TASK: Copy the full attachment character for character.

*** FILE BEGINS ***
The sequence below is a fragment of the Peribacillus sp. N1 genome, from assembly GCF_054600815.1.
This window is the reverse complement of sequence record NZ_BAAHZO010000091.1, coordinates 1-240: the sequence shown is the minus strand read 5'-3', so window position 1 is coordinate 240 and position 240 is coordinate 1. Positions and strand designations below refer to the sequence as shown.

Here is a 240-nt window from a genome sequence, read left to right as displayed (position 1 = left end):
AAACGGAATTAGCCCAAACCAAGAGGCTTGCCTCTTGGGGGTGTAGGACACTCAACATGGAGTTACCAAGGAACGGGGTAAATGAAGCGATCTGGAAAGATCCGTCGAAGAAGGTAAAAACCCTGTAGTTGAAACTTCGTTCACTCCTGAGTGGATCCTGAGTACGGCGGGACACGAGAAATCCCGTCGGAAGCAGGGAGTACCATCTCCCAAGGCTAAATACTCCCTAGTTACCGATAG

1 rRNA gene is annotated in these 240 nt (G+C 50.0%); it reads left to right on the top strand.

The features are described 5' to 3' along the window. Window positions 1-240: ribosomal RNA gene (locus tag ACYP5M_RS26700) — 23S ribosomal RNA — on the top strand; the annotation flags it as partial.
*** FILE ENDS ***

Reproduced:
The sequence below is a fragment of the Peribacillus sp. N1 genome, from assembly GCF_054600815.1.
This window is the reverse complement of sequence record NZ_BAAHZO010000091.1, coordinates 1-240: the sequence shown is the minus strand read 5'-3', so window position 1 is coordinate 240 and position 240 is coordinate 1. Positions and strand designations below refer to the sequence as shown.

Here is a 240-nt window from a genome sequence, read left to right as displayed (position 1 = left end):
AAACGGAATTAGCCCAAACCAAGAGGCTTGCCTCTTGGGGGTGTAGGACACTCAACATGGAGTTACCAAGGAACGGGGTAAATGAAGCGATCTGGAAAGATCCGTCGAAGAAGGTAAAAACCCTGTAGTTGAAACTTCGTTCACTCCTGAGTGGATCCTGAGTACGGCGGGACACGAGAAATCCCGTCGGAAGCAGGGAGTACCATCTCCCAAGGCTAAATACTCCCTAGTTACCGATAG

1 rRNA gene is annotated in these 240 nt (G+C 50.0%); it reads left to right on the top strand.

The features are described 5' to 3' along the window. Window positions 1-240: ribosomal RNA gene (locus tag ACYP5M_RS26700) — 23S ribosomal RNA — on the top strand; the annotation flags it as partial.